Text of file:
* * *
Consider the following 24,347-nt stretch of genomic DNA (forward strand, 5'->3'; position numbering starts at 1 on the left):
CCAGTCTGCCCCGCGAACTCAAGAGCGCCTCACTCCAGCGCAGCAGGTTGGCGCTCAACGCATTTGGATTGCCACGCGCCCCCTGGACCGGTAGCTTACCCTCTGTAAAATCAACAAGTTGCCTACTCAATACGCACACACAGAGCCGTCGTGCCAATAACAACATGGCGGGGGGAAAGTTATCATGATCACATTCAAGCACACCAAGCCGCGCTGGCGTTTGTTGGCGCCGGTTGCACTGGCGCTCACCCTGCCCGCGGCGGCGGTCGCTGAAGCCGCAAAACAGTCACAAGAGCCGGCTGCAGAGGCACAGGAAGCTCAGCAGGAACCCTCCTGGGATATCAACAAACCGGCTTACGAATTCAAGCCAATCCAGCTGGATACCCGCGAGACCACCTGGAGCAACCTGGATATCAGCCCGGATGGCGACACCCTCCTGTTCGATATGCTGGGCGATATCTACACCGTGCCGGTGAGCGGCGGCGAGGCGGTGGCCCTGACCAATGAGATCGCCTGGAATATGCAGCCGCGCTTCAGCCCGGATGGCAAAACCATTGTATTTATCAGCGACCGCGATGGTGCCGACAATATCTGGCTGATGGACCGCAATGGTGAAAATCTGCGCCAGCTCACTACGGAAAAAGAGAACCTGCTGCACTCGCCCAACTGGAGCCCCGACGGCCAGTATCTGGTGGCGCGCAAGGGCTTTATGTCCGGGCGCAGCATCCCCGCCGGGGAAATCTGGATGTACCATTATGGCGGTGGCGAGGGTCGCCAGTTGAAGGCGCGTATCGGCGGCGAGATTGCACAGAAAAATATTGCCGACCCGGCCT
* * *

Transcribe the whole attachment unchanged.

Consider the following 24,347-nt stretch of genomic DNA (forward strand, 5'->3'; position numbering starts at 1 on the left):
CCAGTCTGCCCCGCGAACTCAAGAGCGCCTCACTCCAGCGCAGCAGGTTGGCGCTCAACGCATTTGGATTGCCACGCGCCCCCTGGACCGGTAGCTTACCCTCTGTAAAATCAACAAGTTGCCTACTCAATACGCACACACAGAGCCGTCGTGCCAATAACAACATGGCGGGGGGAAAGTTATCATGATCACATTCAAGCACACCAAGCCGCGCTGGCGTTTGTTGGCGCCGGTTGCACTGGCGCTCACCCTGCCCGCGGCGGCGGTCGCTGAAGCCGCAAAACAGTCACAAGAGCCGGCTGCAGAGGCACAGGAAGCTCAGCAGGAACCCTCCTGGGATATCAACAAACCGGCTTACGAATTCAAGCCAATCCAGCTGGATACCCGCGAGACCACCTGGAGCAACCTGGATATCAGCCCGGATGGCGACACCCTCCTGTTCGATATGCTGGGCGATATCTACACCGTGCCGGTGAGCGGCGGCGAGGCGGTGGCCCTGACCAATGAGATCGCCTGGAATATGCAGCCGCGCTTCAGCCCGGATGGCAAAACCATTGTATTTATCAGCGACCGCGATGGTGCCGACAATATCTGGCTGATGGACCGCAATGGTGAAAATCTGCGCCAGCTCACTACGGAAAAAGAGAACCTGCTGCACTCGCCCAACTGGAGCCCCGACGGCCAGTATCTGGTGGCGCGCAAGGGCTTTATGTCCGGGCGCAGCATCCCCGCCGGGGAAATCTGGATGTACCATTATGGCGGTGGCGAGGGTCGCCAGTTGAAGGCGCGTATCGGCGGCGAGATTGCACAGAAAAATATTGCCGACCCGGCCT